Interview: Josh Hemann, Activision on Why the Tolerance for Ambiguity is Vital
We discuss handling bias in data, other data quality concerns, advice, desired qualities, and more.
Josh Hemann is the Director of Analytic Services at Activision where his team builds data tools to support video game studios and embed analytics within the games they create.
Prior to this his industry experience spanned diverse settings such as air pollution research, aerospace, retail loyalty programs and recommendation systems for grocers.
Josh has an MS in Applied Mathematics from the University of Colorado at Boulder.
First part of the interview
Here is second and last part of my interview with him:
Anmol Rajpurohit: Q7. One of the most common issues is with data is bias. How do you identify and mitigate bias?
I am reminded of the quote by John Tukey, "The best thing about being a statistician is that you get to play in everyone else's backyard." Identifying bias requires knowing something about the backyard you are in, being connected with the domain experts you are working with.
So you have to understand the data generating process, whether it’s by a machine or by nature, but you also have to understand how data is actually measured and persisted. In my work, it is the measurement and persisting steps that often introduce the most insidious biases.
AR: Q8. Besides bias, what are the other data quality issues you observe very often?
JH: One example is the numerical conversions that happen when persisting data generated by a game into a relational database. A given variable instrumented in the game might take on only positive values and be written to a binary stream as 10-bits wide. But when this variable is persisted in a database it could accidentally be written as an 8-bit signed integer, leading to rollover. Application logic that assumes only positive values would either miss the negative-valued records or possibly break. We have thousands of such variables tracked in the game code so invariably bugs like this exist.
AR: Q9. What do you mean by "never show a picture without a statistic, never show a statistic without a picture"?
JH: This is advice I got years ago from Dr. Jeffrey Luftig while taking a statistics course from him. It means that it is easy to be misled by a single statistic or a pretty plot. We need data visualizations to validate the inferences we draw from statistics and likewise, we need statistics to validate the natural inferences we make when looking at data visualizations. I recently wrote about this topic here.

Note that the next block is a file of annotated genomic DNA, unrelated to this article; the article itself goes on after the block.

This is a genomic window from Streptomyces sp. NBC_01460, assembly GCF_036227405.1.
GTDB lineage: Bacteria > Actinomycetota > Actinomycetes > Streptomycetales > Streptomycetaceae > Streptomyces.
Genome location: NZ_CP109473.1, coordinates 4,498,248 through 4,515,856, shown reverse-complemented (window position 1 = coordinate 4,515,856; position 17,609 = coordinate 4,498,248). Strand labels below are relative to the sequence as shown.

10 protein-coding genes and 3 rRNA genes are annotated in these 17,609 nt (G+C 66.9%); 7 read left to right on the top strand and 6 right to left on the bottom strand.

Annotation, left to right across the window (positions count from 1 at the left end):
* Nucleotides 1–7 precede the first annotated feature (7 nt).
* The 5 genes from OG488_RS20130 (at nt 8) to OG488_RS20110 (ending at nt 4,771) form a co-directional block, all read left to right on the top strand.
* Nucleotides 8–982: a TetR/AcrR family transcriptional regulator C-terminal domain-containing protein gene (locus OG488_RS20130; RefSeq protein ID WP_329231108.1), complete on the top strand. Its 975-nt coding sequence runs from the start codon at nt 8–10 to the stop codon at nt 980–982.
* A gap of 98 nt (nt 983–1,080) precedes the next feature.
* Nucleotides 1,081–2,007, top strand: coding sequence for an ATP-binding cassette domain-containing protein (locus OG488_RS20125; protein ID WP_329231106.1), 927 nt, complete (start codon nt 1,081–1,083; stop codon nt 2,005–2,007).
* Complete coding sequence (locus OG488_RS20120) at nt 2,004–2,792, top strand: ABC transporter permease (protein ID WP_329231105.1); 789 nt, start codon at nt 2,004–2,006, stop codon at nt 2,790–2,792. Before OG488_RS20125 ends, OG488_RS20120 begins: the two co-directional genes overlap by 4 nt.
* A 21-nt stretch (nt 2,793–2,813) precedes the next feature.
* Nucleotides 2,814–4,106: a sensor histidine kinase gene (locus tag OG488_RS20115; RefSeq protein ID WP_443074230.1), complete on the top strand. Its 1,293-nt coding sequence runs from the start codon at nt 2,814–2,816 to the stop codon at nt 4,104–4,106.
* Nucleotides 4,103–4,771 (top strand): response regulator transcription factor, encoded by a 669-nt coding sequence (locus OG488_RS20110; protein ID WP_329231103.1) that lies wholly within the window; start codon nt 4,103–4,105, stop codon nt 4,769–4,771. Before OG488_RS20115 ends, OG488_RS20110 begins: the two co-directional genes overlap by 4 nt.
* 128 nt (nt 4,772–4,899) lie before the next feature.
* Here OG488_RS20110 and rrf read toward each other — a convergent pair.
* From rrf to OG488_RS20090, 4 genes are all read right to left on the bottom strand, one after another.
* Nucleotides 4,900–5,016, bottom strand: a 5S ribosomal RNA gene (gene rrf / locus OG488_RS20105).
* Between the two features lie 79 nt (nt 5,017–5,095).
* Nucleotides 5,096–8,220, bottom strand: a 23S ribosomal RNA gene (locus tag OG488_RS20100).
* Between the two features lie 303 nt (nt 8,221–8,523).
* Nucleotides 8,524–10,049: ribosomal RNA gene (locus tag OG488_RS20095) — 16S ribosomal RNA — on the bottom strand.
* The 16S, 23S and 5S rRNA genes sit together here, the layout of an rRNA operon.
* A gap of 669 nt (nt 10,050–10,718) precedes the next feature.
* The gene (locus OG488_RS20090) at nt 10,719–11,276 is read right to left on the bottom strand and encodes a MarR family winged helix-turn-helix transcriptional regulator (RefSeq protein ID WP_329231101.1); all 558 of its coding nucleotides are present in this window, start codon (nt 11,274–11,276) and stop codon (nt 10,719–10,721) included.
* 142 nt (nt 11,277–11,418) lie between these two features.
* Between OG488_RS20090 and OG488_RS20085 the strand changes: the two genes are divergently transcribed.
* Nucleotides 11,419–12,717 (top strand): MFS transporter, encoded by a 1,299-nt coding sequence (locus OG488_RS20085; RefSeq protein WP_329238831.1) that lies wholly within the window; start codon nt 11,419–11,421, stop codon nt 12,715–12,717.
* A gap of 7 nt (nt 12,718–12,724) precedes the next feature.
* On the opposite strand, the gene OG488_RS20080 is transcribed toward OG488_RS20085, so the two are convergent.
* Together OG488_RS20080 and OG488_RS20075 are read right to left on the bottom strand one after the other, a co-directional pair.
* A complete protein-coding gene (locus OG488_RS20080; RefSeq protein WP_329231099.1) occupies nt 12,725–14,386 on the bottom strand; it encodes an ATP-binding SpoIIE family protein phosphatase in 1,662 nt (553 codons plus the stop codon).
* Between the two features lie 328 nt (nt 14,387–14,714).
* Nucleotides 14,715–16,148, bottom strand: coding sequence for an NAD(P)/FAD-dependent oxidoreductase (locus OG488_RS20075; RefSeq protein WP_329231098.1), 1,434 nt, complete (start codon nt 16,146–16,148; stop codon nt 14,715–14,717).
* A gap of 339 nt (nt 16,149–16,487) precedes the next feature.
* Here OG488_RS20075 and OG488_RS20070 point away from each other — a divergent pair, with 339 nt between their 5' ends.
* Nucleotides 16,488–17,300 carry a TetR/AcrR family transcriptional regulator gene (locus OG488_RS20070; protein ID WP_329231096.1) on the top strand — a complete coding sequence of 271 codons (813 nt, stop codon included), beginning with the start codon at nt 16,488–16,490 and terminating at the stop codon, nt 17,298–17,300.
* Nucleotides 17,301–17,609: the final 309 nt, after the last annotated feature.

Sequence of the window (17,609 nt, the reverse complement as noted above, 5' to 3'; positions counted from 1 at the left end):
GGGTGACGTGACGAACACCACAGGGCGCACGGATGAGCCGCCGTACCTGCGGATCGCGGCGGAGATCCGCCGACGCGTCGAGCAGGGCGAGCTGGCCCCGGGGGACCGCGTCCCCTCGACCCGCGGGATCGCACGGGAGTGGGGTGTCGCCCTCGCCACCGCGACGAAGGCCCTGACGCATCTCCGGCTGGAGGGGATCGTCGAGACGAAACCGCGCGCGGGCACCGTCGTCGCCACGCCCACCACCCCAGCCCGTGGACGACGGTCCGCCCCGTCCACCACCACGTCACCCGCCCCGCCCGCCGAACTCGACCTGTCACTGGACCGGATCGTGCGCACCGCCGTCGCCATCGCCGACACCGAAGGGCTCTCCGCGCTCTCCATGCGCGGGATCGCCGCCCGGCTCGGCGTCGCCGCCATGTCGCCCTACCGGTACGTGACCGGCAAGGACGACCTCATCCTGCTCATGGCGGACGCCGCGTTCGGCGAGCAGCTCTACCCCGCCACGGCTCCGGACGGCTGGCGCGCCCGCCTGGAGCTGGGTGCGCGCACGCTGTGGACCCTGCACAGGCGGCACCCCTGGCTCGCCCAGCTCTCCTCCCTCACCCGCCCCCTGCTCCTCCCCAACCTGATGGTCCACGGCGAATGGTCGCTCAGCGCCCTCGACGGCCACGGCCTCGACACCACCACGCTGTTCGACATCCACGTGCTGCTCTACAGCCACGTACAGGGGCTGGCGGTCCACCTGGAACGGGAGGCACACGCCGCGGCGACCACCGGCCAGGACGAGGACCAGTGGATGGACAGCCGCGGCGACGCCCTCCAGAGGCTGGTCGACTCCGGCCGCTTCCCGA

AR: Q10. What is the best advice you have got in your career?
JH: No one has told me this advice directly, but I have learned it by watching how decisions get made across multiple organizations and settings: we are ultimately emotional animals and I try to remember that when confronted with too much pretense about being “data driven” and “objective”. It’s one thing to do analysis and present results, and quite another to get people in complex organizations to actually change what they are doing, or make some discrete decision differently than they would have without the analysis. And what is being analyzed in the first place connotes a lot about what an organization values and chooses to spend time and money on.
There is a lot of building of trust and quite frankly, selling, that is necessary to do analytical work. The results never simply speak for themselves, as I once thought they did.
AR: Q11. What key qualities do you look for when interviewing candidates for positions on your team?
Beyond being skilled in a particular area, I try to assess people’s tolerance for ambiguity and willingness to tackle poorly defined problems.
At least in our current world that tolerance needs to be high because these games are so complex, take hundreds of people multiple years to develop, and operate at huge scale. Mapping a business goal to statistical code that has to be executed in game operations can be horribly frustrating at times and you have to have a personality that can be OK with that and continue to progress.
AR: Q12. What are your favorite books and other resources on visualization? What do you like about them?
JH: For statistical visualization my favorite is William Cleveland’s The Elements of Graphing Data. He covers prescriptions for presenting data that are grounded in studies on how people perceive visual cues.
There is an old book titled Fundamentals of Interactive Computer Graphics by J.D. Foley and A. Van Dam that I don’t turn to much lately but was important when I was first doing this type of work. It covers lots of, well, fundamentals about coordinate transformations, view clipping, rendering 3D objects, etc. I find it helpful that I have some familiarity with these topics when I run across odd behavior in some software tool or an obtuse API in a graphics library, because I have an intuition for what must be going on behind the scenes regardless of how much the particular tool abstracts away the complexities.
I’d be remiss to not mention a couple of web resources. Kaiser Fung’s blog, Junk Charts, covers great examples of what not to do and often includes examples of better alternatives. I can stare at Mike Bostock’s gallery of D3 charts all day. And organizations like the New York Times and the Washington Post are doing amazing work layering in interactive data visualizations with news stories.
AR: Q13. On a personal note, what keeps you busy when you are away from work?
JH: I go through periods of frequent travel to our various studios, so when I am home I try to spend a lot of time with my wife and two daughters, especially playing in the great outdoors surrounding Boulder, Colorado. I like working with my hands, so fixing cars or building things for my kids are ways I decompress.